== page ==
5G PR: What it means for communications
I recently had the opportunity to attend the PR Council’s annual Critical Issues Forum, which focused on the idea of 5G PR. 5G PR reflects the speed at which the world is changing and how people are communicating with one another, in real time at lightning speeds, all made available by the cutting-edge technologies we’re surrounded by. Those of us on the ground found ourselves talking about how new platforms will change the way we communicate, how iGen will replace millennials and the impact on communications in today’s political climate.
Here are three highlights from these discussions that really stood out.
CMOs are the lighthouse of the C-suite
CMOs from Intel, MSG and Heineken all spoke about how they increasingly need to think more about where marketing can play with the C-suite. From being ready to step into the role of a CEO, to acting as a liaison with the sales and technology functions, CMOs are really the dot-connectors. Strong storytelling, coupled with consumer insights, need to be disseminated consistently and holistically across integrated digital platforms for a brand; while agencies need to challenge corporate partners to be creative and think BIG. The Intel CMO noted that PR has the best return on investment and will continue to become more valued. This is right in line with what our recent Stories in Motion study concluded — earned media is still at the top for consumers and is regarded as the most influential source of news and information when it comes to driving consumer opinions about brands and products.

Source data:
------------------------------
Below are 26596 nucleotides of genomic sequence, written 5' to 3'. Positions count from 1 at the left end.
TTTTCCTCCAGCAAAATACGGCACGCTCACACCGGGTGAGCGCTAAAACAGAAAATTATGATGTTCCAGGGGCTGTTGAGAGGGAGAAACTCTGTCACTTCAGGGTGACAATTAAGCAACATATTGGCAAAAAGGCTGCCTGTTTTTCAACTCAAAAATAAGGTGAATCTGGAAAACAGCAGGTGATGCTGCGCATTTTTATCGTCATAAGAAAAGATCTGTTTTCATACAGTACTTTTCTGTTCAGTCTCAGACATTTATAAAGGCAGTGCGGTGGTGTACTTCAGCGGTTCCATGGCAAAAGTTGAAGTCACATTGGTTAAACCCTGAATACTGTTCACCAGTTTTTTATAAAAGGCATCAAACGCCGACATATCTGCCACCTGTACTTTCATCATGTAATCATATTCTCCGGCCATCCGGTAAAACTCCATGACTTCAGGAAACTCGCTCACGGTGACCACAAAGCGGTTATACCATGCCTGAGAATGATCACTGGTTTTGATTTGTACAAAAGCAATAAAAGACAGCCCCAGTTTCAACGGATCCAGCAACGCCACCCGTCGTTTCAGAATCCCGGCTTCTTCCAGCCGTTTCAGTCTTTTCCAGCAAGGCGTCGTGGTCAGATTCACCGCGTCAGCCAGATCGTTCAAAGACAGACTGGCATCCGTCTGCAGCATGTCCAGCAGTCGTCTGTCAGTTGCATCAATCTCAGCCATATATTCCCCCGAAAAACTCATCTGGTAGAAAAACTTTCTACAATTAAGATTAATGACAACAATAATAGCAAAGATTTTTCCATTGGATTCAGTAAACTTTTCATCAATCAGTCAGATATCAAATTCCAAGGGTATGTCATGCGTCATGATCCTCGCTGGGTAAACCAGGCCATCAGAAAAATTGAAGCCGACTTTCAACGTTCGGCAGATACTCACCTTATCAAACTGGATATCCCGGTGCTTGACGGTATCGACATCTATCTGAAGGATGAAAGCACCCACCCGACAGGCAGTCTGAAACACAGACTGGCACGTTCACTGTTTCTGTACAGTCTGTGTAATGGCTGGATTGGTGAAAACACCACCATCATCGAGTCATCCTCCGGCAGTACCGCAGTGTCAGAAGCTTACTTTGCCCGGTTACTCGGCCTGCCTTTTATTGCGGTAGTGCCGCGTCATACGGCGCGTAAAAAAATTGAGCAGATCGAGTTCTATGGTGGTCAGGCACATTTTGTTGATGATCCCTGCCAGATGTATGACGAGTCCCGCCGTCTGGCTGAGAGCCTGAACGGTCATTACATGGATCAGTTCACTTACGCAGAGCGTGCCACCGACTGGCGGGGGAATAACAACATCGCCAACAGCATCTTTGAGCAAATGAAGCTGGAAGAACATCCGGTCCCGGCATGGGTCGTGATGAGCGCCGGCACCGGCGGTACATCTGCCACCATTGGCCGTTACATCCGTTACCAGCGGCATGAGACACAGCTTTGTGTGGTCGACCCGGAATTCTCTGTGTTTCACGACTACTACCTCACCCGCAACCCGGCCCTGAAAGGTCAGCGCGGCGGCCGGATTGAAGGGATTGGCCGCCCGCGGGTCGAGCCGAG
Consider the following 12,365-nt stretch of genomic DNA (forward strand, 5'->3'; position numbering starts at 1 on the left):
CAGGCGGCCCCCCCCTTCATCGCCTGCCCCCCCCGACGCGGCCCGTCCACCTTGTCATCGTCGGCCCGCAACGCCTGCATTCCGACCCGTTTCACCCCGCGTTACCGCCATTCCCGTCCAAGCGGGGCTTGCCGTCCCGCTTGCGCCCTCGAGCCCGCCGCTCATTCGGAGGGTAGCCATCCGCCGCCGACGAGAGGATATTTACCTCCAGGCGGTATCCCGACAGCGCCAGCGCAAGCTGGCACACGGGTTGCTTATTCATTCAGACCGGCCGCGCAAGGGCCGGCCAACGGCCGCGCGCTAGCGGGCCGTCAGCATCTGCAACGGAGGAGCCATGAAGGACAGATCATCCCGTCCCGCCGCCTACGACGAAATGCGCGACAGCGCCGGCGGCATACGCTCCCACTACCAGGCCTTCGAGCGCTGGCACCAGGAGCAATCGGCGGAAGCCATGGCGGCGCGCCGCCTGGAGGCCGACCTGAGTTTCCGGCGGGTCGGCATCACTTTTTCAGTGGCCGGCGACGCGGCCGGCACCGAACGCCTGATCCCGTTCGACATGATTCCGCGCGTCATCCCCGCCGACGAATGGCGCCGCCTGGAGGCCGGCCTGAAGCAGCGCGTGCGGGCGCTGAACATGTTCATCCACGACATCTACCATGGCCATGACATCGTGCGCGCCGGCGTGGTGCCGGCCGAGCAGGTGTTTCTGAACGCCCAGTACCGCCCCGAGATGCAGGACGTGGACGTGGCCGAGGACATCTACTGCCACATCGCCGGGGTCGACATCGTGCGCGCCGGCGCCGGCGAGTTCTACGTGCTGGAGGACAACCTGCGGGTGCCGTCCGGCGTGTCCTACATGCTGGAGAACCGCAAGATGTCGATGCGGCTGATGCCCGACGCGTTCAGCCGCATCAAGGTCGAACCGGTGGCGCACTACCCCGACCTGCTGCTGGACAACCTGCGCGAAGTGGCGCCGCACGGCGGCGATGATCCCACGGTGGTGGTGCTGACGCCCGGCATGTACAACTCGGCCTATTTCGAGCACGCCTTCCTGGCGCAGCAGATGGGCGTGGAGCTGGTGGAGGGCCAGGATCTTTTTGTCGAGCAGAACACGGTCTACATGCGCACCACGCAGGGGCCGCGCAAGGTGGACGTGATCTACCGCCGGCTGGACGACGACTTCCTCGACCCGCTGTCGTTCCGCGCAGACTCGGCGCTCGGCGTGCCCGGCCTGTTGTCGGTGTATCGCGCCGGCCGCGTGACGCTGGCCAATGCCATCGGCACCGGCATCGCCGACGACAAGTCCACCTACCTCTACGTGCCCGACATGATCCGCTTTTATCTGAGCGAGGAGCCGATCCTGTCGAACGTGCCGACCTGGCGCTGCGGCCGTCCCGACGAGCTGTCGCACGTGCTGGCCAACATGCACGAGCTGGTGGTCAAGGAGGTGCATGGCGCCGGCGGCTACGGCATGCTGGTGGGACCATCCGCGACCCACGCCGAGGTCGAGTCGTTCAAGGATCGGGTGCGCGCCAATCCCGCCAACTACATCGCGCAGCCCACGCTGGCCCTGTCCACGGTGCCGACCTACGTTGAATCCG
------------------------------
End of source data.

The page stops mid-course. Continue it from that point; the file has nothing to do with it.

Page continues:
Breaking through the (political) clutter
In a time when companies are expected to take a stance and maintain credibility by stepping up when there are mishaps, brands must 1) be authentic when something goes wrong (avoid the rote apology); 2) proactively define what it stands for (or someone else will do it for you); and 3) show versus tell. In fact, WE’s Brands in Motion study found that 81 percent of respondents in the United States believe that businesses have the ability to provide stability. Communications in this political atmosphere is about walking the walk, not talking the talk.
Cyberconflict has changed the face of warfare, as recently evidenced by the DNC leaks during the election (led by the Russians). Given that the cyberwarfare is happening across country lines, governments are exposed to many more dangers than traditional warfare, says David Sanger of NYT. Now, tech companies like Facebook and Twitter have a responsibility to pick up their editing and editorial judgment, and drive transparency about who is using their platform and buying ads.
A final Thought
Because of the way our environment and the media ecosystem is constantly moving and evolving, brands must keep moving, too. The opportunities lie in finding new ways to connect with consumers by embracing the four realities and paying attention to the movement around them. It’s an important time for communicators to help brands harness their motion and propel their messages forward.
Connect with the author, Jessica Jeng, on Twitter.